- 1 Ways of making tea
- 2 Correct preparation of tea infusion
- 3 Hot or cold tea?
- 4 When serving tea…
- 5 Making tea for another infusion
- 6 How to prepare a tea without caffeine
Ways of making tea
Tips to prepare the best tea
Tea (Camellia sinensis) is an ancient beverage native to southern China, which has become a cultural symbol and it is being used for medicinal purposes.
Currently, it is estimated that about two thirds of the world’s population drink tea every day.
Here are some tips on how to properly consume this drink:
Choosing a good tea
The most important thing to prepare an authentic tea is to choose a quality supplier.
In Western countries the use of tea bags is widespread, because they are comfortable and quick to prepare. However, most tea bags that we buy in supermarkets are of very low quality because they contain ” tea powder “, that is, very small leaf particles, which do not retain the authentic flavor of the plant.
Tea experts recommend buying good quality tea or the highest qualities at retail stores . They must be infused and, then, they must be strained.
In case you want tea bags, it is advisable to choose a brand with quality assurance.
Correct preparation of tea infusion
– Infuse at 80-90 º C a teaspoon of tea leaves (2 – 4g.).
– Cover and let stand from 2 to 7 minutes, depending on the type of tea.
Tea should be subjected to hot water because, doing in this way, it can release into the water all its components and aromas. Tea infusion never should be done in boiling water as tea components would be destroyed and aromas would be lost.
Experts know that each type of tea has a specific temperature:
– Black tea, red tea, oolong tea and the infusion Rooibos should infuse at a temperature of 90-95 º C. This is the temperature at which most herbs are infused, before the water gets the boiling point.
– White tea and green tea are more delicate and should infuse at 70 º C to preserve all its properties.
During the first 1 or 2 minutes the 75% of the caffeine in tea is released. After these two first minutes, tannins and other polyphenols, as theaflavins and thearubigins, are released, giving the infusion a little bitter and astringent taste, and a more red color.
It is not recommended more than 5 minutes of tea resting, because you would obtain a very strong and bitter taste, especially in case of black tea.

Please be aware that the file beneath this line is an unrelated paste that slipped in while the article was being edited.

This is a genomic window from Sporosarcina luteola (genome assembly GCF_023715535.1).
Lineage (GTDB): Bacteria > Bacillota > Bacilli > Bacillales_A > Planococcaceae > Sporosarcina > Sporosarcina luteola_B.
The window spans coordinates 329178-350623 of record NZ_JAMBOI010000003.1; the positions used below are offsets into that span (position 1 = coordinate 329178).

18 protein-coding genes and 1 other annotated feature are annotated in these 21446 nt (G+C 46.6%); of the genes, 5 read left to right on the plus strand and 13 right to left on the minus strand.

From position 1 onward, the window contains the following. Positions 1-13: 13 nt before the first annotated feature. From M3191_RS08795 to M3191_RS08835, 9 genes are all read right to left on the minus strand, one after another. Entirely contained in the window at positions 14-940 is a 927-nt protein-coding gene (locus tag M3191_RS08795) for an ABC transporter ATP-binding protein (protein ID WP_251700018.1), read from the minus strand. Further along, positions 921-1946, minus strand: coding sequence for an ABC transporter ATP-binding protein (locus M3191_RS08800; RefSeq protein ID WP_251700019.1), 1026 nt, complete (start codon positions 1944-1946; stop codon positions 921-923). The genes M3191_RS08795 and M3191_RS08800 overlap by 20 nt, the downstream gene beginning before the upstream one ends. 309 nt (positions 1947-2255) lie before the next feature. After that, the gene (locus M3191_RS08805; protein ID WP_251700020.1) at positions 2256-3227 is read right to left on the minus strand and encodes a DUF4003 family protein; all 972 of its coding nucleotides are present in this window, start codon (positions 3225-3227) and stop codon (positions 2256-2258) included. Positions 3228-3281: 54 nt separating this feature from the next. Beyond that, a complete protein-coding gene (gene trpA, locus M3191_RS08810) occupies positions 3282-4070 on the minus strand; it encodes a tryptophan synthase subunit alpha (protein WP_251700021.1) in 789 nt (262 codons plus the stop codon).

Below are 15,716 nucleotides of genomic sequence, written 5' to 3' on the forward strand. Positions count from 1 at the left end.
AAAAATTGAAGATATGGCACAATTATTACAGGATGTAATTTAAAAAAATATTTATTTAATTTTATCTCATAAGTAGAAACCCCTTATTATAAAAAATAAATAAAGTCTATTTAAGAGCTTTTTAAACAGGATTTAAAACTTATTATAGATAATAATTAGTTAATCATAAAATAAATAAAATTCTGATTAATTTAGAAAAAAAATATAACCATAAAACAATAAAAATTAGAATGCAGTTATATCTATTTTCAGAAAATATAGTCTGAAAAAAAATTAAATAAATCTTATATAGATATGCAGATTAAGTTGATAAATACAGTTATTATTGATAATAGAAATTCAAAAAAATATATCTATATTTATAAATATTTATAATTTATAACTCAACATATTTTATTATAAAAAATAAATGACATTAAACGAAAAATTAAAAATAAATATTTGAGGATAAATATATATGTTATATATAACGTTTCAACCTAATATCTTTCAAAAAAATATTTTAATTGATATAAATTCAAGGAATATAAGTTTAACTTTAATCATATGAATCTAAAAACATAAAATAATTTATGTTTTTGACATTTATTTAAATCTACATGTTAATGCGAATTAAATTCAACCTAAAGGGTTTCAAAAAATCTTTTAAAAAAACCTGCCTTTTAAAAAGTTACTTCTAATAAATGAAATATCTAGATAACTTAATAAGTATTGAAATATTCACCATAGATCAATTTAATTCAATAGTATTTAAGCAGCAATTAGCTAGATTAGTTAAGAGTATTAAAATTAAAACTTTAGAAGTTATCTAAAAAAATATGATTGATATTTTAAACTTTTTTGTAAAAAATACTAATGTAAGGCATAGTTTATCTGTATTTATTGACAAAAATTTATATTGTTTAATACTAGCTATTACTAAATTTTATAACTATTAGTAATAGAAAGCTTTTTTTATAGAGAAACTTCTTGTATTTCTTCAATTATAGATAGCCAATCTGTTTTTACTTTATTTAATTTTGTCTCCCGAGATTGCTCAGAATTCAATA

Each type of tea has a recommended infusion time:
|Type of tea||Standby time|
|White tea||5 – 7 minutes|
|Green tea||2 – 3 minutes|
|Blue tea (Oolong)||3 minutes|
|Red tea (Pu-Erh)||3 minutes|
|Black tea||5 minutes|
|Rooibos||5 – 7 minutes|
Hot or cold tea?
Some teas can be drunk hot and cold. The only difference is that, if we take them cold, we will have to add twice the amount of tea in each infusion, and serve it in a glass with ice.
Teas that must be drunk hot (Hot Tea)
These teas do not usually taste good cold because of their astringency
Teas that can be drunk hot and cold
When serving tea…
- Never add milk to green tea and white tea (traditionally).
- Chinese and Japanese teas are not served with milk, not sugar nor lemon (traditionally).These teas are:
- Red Tea Pu-Erh,
- Semi-fermented tea Oolong
- Japanese teas: Sencha, Bancha, Kukicha, Genmaicha, Gyokuro, etc..
- Black tea can be taken with or without milk. Because of its bitterness, you can add sugar or lemon. Some blends (mixtures of tea) as English Breakfast or Earl Grey are typically served with milk.
- Rooibos infusion can be taken with or without milk.
Making tea for another infusion
Traditionally, some teas (those of higher quality, superior quality or premium) are used throughout the day.
This applies, for example, to Japanese tea Gyokuro. Japanese people prepare throughout the day infusions of the same tea leaves.
How to prepare a tea without caffeine
It consists simply on discarding the water after the first infusion and making another one with the same tea leaves.
Because during the first two minutes 75% of the caffeine in tea is released, the second time that tea is prepared, we get a drink with less caffeine. Another option is to opt for decaffeinated teas such as Rooibos.
More information on tea.